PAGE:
Democratic 2020 candidate Kamala Harris fires back at critics: "I was born black—I will die black"

The 2020 Democratic contender argued that "powerful voices" are trying to "sow hate and division" in America

Published February 11, 2019 2:30PM (EST)

Kamala Harris on "The Breakfast Club" (YouTube/Breakfast Club Power 105.1 FM)
Kamala Harris on "The Breakfast Club" (YouTube/Breakfast Club Power 105.1 FM)

Sen. Kamala Harris (D-Calif.) fired back at critics who have questioned her black heritage, her prosecutorial record incarcerating minorities and her decision to marry a white man.

In an interview with The Breakfast Club hosts DJ Envy and Charlamagne Tha God that aired Monday, the show's hosts asked the California Democrat to respond to a series of disparaging memes that have been circulated on social media. Charlamagne Tha God cited a meme that said Harris is "not African-American," because her parents were immigrants from India and Jamaica and she spent her high school years in Canada.

"So I was born in Oakland, and raised in the United States, except for the years that I was in high school in Montreal, Canada," Harris responded with a laugh. "And look, this is the same thing they did to Barack (Obama). This is not new to us, and so I think that we know what they are trying to do."

"They are trying to do what has been happening over the last two years – which is powerful voices trying to sow hate and division – and so we need to recognize when we're being played," Harris continued.

Charlamagne Tha God followed up by asking Harris how she addresses questions about "the legitimacy of your blackness."

"I think they don't understand who black people are," Harris answered. "I'm not going to spend my time trying to educate people about who black people are, because right now, frankly, I'm focused on, for example, an initiative that I have that is called the 'LIFT Act' that is about lifting folks out of poverty." (Harris' legislation would offer tax credits of up to $500 each month to help working families confront the increased costs of living in America.)

"I'm black, and I'm proud of being black," Harris said at a later point in the interview. "I was born black. I will die black, and I'm not going to make excuses for anybody, because they don't understand."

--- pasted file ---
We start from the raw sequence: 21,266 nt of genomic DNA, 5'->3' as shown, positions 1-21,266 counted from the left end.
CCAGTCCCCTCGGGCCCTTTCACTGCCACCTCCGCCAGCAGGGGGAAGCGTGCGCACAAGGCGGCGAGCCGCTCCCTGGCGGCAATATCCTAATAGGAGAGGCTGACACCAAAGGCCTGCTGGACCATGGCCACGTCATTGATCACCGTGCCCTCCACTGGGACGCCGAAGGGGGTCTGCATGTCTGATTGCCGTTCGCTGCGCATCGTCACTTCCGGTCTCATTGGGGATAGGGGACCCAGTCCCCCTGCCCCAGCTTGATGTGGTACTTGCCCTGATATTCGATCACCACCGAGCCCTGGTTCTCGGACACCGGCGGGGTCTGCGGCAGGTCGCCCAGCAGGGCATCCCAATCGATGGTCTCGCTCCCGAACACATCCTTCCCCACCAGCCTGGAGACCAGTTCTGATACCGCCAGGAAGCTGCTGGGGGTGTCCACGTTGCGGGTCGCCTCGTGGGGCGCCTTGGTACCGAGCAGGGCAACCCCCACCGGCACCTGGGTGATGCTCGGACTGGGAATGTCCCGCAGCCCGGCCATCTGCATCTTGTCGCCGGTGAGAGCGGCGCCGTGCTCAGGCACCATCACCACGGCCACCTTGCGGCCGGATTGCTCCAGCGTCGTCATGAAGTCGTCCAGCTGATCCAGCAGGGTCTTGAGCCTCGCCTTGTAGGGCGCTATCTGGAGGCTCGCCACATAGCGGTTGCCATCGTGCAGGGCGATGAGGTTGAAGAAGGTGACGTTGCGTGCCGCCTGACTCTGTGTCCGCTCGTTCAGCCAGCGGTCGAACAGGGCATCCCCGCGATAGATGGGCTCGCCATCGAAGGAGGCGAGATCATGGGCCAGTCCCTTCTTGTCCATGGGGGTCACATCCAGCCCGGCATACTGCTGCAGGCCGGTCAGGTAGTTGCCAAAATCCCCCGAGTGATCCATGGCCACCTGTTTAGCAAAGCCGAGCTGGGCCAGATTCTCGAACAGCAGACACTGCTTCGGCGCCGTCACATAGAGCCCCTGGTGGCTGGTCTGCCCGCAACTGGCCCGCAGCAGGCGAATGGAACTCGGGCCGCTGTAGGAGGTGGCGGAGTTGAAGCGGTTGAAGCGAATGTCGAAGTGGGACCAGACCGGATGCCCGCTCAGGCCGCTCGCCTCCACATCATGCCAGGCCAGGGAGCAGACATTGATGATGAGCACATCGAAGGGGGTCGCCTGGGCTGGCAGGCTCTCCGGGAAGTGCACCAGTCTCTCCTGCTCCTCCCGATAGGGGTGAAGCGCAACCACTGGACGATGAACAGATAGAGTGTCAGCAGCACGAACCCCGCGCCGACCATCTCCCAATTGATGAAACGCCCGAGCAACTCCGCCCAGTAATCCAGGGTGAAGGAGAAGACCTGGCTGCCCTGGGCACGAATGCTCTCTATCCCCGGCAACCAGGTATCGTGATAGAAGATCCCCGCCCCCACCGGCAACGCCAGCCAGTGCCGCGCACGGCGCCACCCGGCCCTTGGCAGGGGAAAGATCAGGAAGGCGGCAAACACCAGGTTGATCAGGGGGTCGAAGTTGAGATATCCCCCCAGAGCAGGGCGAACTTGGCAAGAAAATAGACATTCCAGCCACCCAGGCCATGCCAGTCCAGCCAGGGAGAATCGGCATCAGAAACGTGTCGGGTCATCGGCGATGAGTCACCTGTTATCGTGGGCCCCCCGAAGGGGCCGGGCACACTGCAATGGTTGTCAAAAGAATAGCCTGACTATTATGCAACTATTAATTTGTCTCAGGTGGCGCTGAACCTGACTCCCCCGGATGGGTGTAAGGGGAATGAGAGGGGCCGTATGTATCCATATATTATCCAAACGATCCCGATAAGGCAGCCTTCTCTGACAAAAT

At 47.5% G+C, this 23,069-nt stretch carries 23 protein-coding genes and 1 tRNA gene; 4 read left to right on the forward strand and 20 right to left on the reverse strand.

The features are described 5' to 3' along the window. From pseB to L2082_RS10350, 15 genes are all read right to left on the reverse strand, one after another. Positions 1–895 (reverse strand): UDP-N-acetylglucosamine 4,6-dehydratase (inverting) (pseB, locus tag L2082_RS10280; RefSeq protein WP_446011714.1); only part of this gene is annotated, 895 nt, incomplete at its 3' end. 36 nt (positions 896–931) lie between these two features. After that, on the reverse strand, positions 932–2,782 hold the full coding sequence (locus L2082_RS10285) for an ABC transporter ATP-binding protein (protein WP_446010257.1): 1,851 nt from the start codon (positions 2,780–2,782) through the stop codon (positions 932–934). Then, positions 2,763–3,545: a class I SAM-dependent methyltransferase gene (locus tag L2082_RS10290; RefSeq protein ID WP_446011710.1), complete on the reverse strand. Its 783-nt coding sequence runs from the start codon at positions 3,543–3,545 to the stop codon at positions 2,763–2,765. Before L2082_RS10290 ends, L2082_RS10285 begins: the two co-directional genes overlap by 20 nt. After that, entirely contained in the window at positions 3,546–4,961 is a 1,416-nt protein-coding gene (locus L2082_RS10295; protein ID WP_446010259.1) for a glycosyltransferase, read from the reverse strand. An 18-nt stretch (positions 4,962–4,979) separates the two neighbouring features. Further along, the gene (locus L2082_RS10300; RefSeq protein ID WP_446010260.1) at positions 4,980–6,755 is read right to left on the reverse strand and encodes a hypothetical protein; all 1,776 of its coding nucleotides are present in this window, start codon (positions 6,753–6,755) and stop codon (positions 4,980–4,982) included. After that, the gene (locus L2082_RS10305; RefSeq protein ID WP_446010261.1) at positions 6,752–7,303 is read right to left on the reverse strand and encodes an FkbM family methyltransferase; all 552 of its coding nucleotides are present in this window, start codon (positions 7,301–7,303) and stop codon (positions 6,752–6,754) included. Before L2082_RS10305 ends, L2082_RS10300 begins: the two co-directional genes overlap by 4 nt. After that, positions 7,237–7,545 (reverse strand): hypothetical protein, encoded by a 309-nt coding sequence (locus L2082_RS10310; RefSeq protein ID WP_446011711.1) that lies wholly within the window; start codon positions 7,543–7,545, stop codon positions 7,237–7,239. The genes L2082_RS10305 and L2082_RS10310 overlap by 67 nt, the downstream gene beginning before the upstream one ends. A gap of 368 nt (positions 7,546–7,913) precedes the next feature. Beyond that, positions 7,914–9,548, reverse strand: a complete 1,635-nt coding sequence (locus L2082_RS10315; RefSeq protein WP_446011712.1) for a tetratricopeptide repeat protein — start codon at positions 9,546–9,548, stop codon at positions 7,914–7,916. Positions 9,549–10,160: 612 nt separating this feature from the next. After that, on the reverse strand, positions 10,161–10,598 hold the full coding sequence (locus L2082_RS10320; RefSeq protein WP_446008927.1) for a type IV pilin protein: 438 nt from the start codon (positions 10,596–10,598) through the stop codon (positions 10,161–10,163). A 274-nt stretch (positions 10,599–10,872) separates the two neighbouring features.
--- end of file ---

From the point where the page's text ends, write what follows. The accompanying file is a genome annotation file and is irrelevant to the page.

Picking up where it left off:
The Democratic senator also highlighted her support for legalizing marijuana, acknowledging that she smoked a joint "a long time ago" as she pushed back against accusations that she has opposed efforts to legalization.

"I have," Harris said when asked by host Charlamagne Tha God if she had ever smoked marijuana. "And I did inhale," she continued, joking and seemingly invoking former President Bill Clinton's infamous line from the campaign trail in 1992 that he had "experimented with marijuana a time or two" but "didn't inhale."

Harris also pushed back against accusations she has tried to keep the drug from becoming legalized, claiming they are not true.

"That's not true. Half my family's from Jamaica, are you kidding me?" she asked, laughing.

Harris added that she supports the legalization of cannabis — a stance which she detailed in her new book published last month. Last year, Harris supported fellow 2020 candidate Sen. Cory Booker's (D-N.J.) proposed legislation to decriminalize the drug.

"I think it gives a lot of people joy," she said. "And we need more joy."

Harris come under scrutiny for laughing off a question about legalization of recreational marijuana in 2014 when she was running for reelection as California attorney general.

Nationwide support for legalizing recreational marijuana has since grown, according to an October survey released by the Pew Research Center. The poll found that 62 percent of Americans favor legalization. Currently, 10 states and Washington, D.C., have legalized recreational marijuana, while 33 have legalized medical marijuana. Sen. Ron Wyden (D-Ore.) introduced legislation las week to legalize the drug at the federal level.

On Monday, Harris was also asked about the backlash she has faced on social media for marrying a white man.

"Look, I love my husband, and he happened to be the one that I chose to marry, because I love him — and that was that moment in time," Harris said. "And that's it – and he loves me."

You can watch the full interview here:

By Shira Tarlo

MORE FROM Shira Tarlo